An adolescent girl is sitting on the porch of a neatly arranged hut, fiddling with glass beads and threads, making earnest effort to bring out a pattern to suffice the ritual. She has a little understanding about the outside world and has never stepped outside her village. Her friends in the community, like her, have also inherited that same art of creating objects of fascination with beads. They are sure that the only thing that can make their future bloom is these beads in their hands.
In the tribal region of Jhabua, Alirajpur and Dahod districts, the stature of woman is only decided through bead work, the more efficient and elaborate bead work she makes and wears, the higher the stature she is given. The bead work also lends a sort of hierarchy for a woman in the family structure. The craft tradition is passed through the generations from mothers to daughters and the designs are mostly inspired from tribal art with slight changes made to suit contemporary tastes. Tucked in deciduous forests spanning across west-central India, this region is inhabited by some of the most culturally rich tribal communities of India and they have managed to preserve their cultural identity with the changing times. The terrain is hilly with the occasional green patches with randomly distributed tribal settlements, who obtain their livelihood from the surrounding forests.
Thousands of years ago, when the beads were considered to be of high monetary value, they would be transported from one place to another in the form of necklaces which the tribal folk would wear around their necks for easy transport. Traditionally the tribes used beads as money, talismans and for decoration purposes but later the beads were used in making ornaments, handbags, table runners and other accessories. The technique is believed to have evolved as a craft after embroidery.
In the ancient Indus Valley or Harappan Culture, craftsmen made millions of tiny beads and the constructions made from them were considered masterful. When the western traders came to India, they wanted to be involved in goods exchanges. They discovered that beads could be used as a medium of exchange (like currency), were durable and transportable. However, they also soon found that the tribes who received beads had particular tastes and desires, and that not just any bead style, type, or color was universally popular.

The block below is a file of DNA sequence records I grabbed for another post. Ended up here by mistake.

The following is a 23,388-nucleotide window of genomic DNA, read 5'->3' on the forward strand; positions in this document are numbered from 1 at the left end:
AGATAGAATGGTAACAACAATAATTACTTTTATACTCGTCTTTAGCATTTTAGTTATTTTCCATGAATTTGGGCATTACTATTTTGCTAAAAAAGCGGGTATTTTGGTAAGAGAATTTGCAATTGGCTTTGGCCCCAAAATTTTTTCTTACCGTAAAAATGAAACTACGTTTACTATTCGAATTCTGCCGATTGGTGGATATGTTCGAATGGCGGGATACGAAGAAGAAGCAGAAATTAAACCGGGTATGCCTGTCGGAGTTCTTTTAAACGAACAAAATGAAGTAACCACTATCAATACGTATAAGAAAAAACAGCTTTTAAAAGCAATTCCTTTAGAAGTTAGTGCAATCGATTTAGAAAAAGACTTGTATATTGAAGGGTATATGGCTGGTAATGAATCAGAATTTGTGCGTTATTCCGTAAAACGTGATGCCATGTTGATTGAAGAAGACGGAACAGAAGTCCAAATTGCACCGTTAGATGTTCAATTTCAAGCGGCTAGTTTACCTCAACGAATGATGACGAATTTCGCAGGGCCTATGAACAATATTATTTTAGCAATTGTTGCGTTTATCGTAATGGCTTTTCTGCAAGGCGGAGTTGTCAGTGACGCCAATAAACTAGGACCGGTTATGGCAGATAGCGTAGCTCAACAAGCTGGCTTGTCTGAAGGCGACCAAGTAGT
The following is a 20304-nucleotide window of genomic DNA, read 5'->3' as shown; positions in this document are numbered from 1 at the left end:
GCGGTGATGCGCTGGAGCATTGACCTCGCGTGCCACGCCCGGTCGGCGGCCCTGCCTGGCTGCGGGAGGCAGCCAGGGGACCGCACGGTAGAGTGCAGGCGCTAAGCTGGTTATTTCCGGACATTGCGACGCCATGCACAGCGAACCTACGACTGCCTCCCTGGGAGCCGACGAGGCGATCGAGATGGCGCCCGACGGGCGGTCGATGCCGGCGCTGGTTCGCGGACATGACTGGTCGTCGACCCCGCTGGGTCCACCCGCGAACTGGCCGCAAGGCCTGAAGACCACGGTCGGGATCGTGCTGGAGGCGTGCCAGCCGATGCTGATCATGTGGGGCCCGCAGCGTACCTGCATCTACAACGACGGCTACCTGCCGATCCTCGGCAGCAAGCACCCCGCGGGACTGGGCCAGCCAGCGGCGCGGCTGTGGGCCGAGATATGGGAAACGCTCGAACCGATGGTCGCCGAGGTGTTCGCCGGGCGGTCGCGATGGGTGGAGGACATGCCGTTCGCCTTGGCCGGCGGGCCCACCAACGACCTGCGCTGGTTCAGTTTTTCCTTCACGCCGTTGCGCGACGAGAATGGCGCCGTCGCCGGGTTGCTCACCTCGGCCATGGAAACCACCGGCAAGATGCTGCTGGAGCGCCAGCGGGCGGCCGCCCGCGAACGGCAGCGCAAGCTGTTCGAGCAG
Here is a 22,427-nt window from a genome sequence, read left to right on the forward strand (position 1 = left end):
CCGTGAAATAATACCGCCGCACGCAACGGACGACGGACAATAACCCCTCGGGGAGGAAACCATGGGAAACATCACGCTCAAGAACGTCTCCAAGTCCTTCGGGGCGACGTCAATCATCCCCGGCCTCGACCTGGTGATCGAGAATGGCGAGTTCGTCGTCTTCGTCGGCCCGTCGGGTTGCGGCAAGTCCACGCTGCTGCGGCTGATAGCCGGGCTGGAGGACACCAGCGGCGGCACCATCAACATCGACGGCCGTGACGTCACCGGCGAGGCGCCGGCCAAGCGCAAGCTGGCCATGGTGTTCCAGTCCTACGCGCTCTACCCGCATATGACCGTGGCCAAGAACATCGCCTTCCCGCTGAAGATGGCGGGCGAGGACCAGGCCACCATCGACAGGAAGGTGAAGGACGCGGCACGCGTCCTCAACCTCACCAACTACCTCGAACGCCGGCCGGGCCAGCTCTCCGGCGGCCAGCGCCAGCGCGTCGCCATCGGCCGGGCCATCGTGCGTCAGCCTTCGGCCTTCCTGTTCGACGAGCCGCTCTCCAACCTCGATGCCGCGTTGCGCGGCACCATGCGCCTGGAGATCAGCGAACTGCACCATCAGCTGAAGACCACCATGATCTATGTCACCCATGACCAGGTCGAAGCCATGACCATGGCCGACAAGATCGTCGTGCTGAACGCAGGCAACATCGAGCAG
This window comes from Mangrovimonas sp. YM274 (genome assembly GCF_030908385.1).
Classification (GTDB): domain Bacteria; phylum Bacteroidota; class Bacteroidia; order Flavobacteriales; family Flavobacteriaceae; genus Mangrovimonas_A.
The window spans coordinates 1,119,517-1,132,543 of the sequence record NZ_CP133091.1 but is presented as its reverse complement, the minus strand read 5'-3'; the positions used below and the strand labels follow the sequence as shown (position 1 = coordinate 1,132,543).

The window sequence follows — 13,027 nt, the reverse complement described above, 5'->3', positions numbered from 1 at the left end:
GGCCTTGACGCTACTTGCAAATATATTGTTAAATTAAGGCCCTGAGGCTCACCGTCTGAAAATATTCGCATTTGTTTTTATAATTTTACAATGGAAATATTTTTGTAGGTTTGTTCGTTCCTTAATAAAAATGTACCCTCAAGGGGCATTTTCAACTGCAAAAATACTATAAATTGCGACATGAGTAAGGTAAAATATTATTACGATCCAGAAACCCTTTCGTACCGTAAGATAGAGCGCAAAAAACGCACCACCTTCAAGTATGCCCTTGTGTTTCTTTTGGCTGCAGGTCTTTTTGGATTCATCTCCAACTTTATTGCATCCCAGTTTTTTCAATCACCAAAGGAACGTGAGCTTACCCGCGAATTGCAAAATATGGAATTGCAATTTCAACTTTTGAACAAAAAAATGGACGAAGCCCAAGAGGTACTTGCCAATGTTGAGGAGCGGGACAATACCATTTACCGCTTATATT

When a woman plans to make bead ornaments, she first cleans the floor and ‘Sadalo’ (an old rag) is spread out. She takes the beads from their holder thread and sorts them in different heaps according to their colors. To sort out the threads, she unwinds the sling of the thread and loops it around her toe. With the ends of the threads still in her hand she goes on picking individual threads one by one. The common practice is to use the same colored thread with the same colored bead and the necklaces made with the beads are classified in terms of number of threads being used in them such as 3, 8, 10 or 12 Dora (thread) necklaces.
Certain colors are specifically worn to mark certain occasions for example white is used for marriages while green colored jewelry is worn for engagements. Some of the traditional patterns are ‘Phulki’, ‘Hayedi’, ‘Pati’, and ‘Toteni’ which are inspired from natural surroundings. These designs are unique to the craft and passed from one generation to the next. No sketches or graphs are made, but the designs are verbally pre-decided by the women. Most of the designs follow age old patterns with slight modifications in the choice of colors.
Once the design is complete, the woman adorns it in her community and gets praises for her beautiful creation. It is sort of meditation for them, as they put each individual bead into the pattern personally, the work in itself is a chant, then bringing peace to the creator and wearer both.